My name is Mark Goodfield. Welcome to The Blunt Bean Counter ™, a blog that shares my thoughts on income taxes, finance and the psychology of money. I am a Chartered Professional Accountant and a partner with a National Accounting Firm in Toronto. This blog is meant for everyone, but in particular for high net worth individuals and owners of private corporations. The views and opinions expressed in this blog are written solely in my personal capacity and cannot be attributed to the accounting firm with which I am affiliated. My posts are blunt, opinionated and even have a twist of humor/sarcasm. You've been warned. Please note the blog posts are time sensitive and subject to changes in legislation or law.

Wednesday, October 26, 2011

The Outrageous Penalties that can be assessed for not filing IRS Information Forms

The recent U.S. tax amnesty program that concluded in September was controversial to say the least. Even Finance Minister Jim Flaherty weighed in saying that “U.S. authorities are spreading unnecessary stress and fear among law-abiding Canadians in their aggressive pursuit of offshore tax cheats.”

In the last week or so there have been a couple articles stating that the IRS may be softening its position in regard to Canadians, however, in the meantime, the filing requirements remain unchanged.

There has been much written about the requirement to file U.S. returns. However, in this blog I want to discuss other U.S. forms that may be required for Canadians who have to file U.S. tax returns whether as U.S. citizens or deemed U.S. residents.

As I noted in prior blogs, I used to file U.S. tax returns, but have not done so for almost two years. Thus, this blog is just for information purposes; please see your U.S. advisor to ensure compliance with your filing requirements and confirm any penalty provisions applicable to you.

Form TD F 90-22.1


This form was front and centre in regard to the amnesty filing program. This form is required to be filed by any U.S. citizen or resident who has a financial interest in, or signature authority on, a foreign bank account (i.e. any account in Canada, whether a bank account or investment brokerage account).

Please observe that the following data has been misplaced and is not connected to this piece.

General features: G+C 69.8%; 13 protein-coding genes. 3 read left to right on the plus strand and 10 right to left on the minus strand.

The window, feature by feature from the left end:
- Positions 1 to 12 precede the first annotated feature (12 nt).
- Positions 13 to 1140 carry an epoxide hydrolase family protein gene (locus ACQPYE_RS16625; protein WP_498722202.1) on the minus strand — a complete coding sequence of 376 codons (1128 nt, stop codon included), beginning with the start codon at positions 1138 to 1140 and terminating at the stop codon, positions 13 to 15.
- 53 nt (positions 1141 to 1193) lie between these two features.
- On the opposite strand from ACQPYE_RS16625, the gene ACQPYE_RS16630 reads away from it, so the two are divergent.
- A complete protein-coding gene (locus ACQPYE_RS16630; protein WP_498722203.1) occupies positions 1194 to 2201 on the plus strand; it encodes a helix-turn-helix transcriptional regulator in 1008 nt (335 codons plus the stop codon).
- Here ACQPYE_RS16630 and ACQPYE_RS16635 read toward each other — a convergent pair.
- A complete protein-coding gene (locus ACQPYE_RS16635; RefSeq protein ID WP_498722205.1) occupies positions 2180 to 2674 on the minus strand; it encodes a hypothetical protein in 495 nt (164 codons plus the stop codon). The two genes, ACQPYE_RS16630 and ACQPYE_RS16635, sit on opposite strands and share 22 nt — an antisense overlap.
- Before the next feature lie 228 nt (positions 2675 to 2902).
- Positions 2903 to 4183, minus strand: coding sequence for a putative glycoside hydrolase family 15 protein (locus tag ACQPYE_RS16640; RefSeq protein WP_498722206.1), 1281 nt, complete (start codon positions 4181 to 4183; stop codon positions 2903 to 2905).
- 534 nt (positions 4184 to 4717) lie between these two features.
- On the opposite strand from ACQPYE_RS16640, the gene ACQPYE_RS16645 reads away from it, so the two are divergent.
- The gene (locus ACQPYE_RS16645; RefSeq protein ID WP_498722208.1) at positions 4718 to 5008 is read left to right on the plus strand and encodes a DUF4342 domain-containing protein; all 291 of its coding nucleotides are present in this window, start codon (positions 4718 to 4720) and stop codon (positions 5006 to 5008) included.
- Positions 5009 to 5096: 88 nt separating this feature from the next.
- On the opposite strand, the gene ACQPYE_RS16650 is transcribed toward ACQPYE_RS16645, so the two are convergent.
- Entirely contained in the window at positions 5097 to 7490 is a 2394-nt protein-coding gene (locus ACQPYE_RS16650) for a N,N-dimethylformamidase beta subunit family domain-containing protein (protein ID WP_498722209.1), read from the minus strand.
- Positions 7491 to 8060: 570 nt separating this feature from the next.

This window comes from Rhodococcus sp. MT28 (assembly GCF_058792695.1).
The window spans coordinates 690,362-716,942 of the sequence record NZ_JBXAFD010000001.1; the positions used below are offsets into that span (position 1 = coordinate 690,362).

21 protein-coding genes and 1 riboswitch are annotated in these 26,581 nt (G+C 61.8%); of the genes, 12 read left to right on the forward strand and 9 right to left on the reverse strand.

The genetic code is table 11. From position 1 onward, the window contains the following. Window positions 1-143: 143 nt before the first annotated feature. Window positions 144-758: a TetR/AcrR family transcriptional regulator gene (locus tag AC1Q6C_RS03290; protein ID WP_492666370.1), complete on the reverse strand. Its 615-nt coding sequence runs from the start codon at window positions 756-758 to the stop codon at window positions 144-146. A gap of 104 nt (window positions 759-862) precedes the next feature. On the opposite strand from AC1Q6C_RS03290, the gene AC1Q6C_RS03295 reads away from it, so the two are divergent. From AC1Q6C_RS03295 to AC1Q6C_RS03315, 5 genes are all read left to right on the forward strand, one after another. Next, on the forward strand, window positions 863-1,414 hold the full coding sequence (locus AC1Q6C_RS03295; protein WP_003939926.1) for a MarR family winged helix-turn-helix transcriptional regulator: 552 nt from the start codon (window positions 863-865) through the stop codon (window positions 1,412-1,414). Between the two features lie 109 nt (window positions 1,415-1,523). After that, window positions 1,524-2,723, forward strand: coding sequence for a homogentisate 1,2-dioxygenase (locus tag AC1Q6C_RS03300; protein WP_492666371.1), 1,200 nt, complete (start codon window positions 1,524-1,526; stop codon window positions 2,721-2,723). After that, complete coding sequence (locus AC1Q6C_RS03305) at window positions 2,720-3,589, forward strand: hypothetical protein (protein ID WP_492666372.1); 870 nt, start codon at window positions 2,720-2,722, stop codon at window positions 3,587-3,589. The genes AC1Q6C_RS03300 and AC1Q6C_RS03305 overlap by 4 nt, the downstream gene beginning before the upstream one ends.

Failure to file this form could result in penalties ranging from $500 for a negligent violation, to $10,000 for a non-willful violation to a maximum of $100,000 or 50% of the value of the account for a willful violation. The potential penalties seem absurd for not filing an information form. Some think the hidden agenda of this form is to provide the IRS full disclosure should you die and be subject to U.S. estate tax.

Form 8891


This form is used to report any Registered Retirement Savings Plan (“RRSP”) or Registered Retirement Income Plan (“RRIF”) you hold in Canada and the related income from your RRSP or RRIF. Before you have a heart attack, the income does not need to be reported if you elect to defer recognition of the income on your RRSP or RRIF until the time you receive it. By making this election you should be able to offset any U.S. tax by claiming a foreign tax credit for the Canadian income tax you pay upon the withdrawal of funds from your RRSP or RRIF. This form must be filed each year for each RRSP or RRIF you hold.

There is interestingly no penalty set out on Form 8891. I have been told by some that the penalty for not filing this form is up to 35% of the value of the RRSP or RRIF, however, I have seen others speculate that since no penalty is specified, the penalty could be as low as $135. In either event, I would file the form and not chance the higher penalty.

Form 5471


This form must be filed by Canadians filing U.S. returns who own at least 10% of the stock in a Canadian corporation. There are different filer requirements, so speak to your advisor as to which category you fall into. Under some filer requirements, you are basically required to translate your corporation’s Canadian financial statements into U.S. financial statements. This is a lengthy and very expensive exercise.

The penalty for non-compliance is $10,000 per missed filing and a reduction of foreign tax credits.

Form 3520


This form is required to be filed by any U.S. person who received a distribution from a foreign trust. For estate planning purposes many Canadians create family trusts that include themselves or children who are U.S. citizens or residents and thus fall under this filing requirement.

In addition, and more relevant for most Canadians, some U.S. tax specialists think that this form must be filed to report both Registered Educations Savings Plans (“RESPs”) and the Tax-Free Savings Accounts (“TFSAs”).

The penalty for not filing this form is equal to the greater of: (1) $10,000, (2) 35% of the property transferred to the trust, (3) 35% of the gross distributions from the trust, and (4) 5% of the gross value of the trust assets.

The above discusses some of the U.S. information forms U.S. citizens and residents may be required to file. The penalties do not seem proportional to the importance of the forms, so for the sake of Canadians required to file U.S. returns, let’s hope the IRS truly does soften its position on penalties for at least past transgressors.

The blogs posted on The Blunt Bean Counter provide information of a general nature. These posts should not be considered specific advice; as each reader's personal financial situation is unique and fact specific. Please contact a professional advisor prior to implementing or acting upon any of the information contained in one of the blogs.